She settled the book she had been holding before Molly, still smiling, and, after hesitating, Molly began to read aloud. It was a writer's take on the Odyssey, and it did not serenade Athene's ferocity, or the head she had fixed so fondly - as one would a bauble - to her shield, but instead the fact that she had never had a mother. Born of Zeus, she had wombed attired in armour and with the brittle film of eggshell over her eyes. The dialogue was that between her maritime avatar, the eagle, and the sea.
Perhaps good for me I did not stir
To the circle of a breast, or arms
'Else I should not rift roost, and soar,
To the ocean's palm.
And, although Molly read on, try as she might, after the first line all she could think of was her mother, and the round of her blackberry pies.
Molly had slept fitfully on her first night. Several times she had awoken to the far and near inhalations and exhalations of the three girls with whom she shared her bedroom, including Rebecca, who had secured the bed at Molly's side with a handful of strawberry bonbons and a slide whistle. Molly was flattered.
And, by her second day, Molly was tentatively looking forward to another lesson with the peculiar Miss Webb.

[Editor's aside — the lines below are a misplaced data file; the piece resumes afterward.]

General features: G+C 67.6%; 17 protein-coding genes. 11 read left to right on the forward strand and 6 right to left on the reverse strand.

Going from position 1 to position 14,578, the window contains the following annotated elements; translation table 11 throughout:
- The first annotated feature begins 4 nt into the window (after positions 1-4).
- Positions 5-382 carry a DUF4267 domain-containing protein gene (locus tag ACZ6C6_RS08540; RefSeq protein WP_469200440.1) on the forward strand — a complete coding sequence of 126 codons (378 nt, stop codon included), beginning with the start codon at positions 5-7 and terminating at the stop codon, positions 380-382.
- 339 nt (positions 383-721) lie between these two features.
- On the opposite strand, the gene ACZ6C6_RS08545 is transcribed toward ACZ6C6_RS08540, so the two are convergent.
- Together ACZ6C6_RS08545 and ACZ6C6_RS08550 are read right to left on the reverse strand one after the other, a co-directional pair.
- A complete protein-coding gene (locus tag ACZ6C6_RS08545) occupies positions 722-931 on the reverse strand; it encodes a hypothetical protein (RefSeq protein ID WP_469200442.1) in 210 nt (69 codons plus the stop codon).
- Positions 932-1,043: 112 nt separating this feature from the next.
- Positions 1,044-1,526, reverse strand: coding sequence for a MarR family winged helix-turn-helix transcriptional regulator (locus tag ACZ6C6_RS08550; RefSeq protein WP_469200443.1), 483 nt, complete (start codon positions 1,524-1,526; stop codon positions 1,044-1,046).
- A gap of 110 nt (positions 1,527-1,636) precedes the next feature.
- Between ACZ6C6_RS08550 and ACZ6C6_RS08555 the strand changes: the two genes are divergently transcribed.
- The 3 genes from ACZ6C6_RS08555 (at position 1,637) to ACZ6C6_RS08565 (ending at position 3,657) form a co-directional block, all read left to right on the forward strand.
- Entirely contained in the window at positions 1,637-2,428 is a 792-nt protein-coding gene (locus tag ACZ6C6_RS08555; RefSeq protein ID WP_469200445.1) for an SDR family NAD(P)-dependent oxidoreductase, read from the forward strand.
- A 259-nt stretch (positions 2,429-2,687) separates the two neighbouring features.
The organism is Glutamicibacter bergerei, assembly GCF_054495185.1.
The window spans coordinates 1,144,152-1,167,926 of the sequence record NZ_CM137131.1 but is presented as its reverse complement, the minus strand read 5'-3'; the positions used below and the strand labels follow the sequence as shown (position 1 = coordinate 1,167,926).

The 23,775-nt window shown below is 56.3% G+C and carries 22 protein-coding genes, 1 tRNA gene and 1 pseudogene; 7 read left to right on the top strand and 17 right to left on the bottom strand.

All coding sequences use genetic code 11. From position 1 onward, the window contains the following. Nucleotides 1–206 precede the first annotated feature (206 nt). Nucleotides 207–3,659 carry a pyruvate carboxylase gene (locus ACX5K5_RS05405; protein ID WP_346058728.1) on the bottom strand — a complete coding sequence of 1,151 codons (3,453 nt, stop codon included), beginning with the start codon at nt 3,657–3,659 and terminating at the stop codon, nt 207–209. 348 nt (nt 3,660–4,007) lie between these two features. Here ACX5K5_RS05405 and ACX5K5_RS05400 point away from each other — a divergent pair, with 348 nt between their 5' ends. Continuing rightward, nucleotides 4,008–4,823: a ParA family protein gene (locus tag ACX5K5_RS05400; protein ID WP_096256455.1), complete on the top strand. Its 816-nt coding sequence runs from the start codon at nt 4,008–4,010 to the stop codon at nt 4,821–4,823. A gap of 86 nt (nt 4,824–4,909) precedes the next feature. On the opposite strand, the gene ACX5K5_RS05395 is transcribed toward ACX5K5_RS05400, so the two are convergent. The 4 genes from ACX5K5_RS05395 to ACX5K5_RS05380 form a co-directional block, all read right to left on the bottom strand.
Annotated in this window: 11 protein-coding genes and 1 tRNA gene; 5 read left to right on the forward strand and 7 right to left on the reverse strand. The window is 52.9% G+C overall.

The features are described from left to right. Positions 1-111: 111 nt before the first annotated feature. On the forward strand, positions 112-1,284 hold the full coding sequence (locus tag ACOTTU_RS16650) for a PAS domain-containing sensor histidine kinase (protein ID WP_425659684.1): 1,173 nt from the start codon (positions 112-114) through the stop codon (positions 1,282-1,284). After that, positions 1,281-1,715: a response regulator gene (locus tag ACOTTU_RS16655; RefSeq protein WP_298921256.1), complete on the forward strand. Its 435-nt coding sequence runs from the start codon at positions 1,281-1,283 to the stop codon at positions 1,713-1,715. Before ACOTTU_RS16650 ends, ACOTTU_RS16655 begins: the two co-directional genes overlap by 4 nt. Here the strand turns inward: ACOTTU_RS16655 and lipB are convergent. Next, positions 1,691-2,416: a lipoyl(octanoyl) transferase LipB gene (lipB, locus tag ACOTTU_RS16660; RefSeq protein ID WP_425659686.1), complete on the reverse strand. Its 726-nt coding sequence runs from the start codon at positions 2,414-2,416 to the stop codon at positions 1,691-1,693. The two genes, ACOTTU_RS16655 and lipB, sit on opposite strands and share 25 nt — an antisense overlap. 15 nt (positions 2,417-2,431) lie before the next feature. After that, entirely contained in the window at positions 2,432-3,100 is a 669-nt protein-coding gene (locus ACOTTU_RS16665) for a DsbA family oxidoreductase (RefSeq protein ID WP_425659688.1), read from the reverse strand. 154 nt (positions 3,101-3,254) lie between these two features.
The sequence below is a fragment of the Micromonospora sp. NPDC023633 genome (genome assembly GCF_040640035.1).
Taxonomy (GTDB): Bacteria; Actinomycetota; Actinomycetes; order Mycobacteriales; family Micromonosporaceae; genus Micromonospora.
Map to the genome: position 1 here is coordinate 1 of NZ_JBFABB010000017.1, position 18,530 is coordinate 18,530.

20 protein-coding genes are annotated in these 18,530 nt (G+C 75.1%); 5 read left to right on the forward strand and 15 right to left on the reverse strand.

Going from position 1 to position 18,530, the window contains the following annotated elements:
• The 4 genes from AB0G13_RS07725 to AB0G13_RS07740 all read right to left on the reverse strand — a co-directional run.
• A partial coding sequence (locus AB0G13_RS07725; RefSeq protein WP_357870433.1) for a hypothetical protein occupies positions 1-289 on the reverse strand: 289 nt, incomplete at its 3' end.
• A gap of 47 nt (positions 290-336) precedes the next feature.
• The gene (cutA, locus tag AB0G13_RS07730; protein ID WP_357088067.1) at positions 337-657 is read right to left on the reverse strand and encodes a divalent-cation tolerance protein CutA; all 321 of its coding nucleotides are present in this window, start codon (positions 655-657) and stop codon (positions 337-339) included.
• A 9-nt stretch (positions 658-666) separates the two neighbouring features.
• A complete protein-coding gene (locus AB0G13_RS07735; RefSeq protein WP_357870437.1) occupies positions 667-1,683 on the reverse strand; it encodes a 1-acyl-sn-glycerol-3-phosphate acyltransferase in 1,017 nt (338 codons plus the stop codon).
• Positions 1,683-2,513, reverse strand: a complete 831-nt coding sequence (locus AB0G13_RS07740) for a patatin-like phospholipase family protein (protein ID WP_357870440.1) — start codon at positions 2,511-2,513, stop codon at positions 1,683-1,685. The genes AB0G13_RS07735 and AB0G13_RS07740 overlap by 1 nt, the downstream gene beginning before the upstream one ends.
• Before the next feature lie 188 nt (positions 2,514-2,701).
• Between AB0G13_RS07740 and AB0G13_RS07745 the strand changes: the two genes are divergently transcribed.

When she entered the classroom, however, she was met with the black, puffed out hump of a nun's bending back, which somehow still managed to appear haughty.
The nun bent at the front desk with her back to the class did not notice Molly's arrival. A nun..."I thought we were learning about Ancient Greece? Where's Miss Webb today?" Molly whispered from behind the vulture-like apparition, too loudly, it seemed.
Rebecca opened her mouth to reply, but no sooner had it filled with air, than the nun had spun around, eyeing Molly sharply.
"It is not for you to speculate, little one!"
Molly and Rebecca gasped, for before them stood the very same woman that had spoken so enthusiastically of ancient Greece and the merits of arts and handicrafts the day before, only today her face had been scoured free of any vestige of the former fuchsia lips. Yesterday they had appeared as a magma fissure, threatening at any moment to splinter and spread. Her strawberry blond locks were imperceptible behind her tight headdress, and a deep furrow knotted her brows together.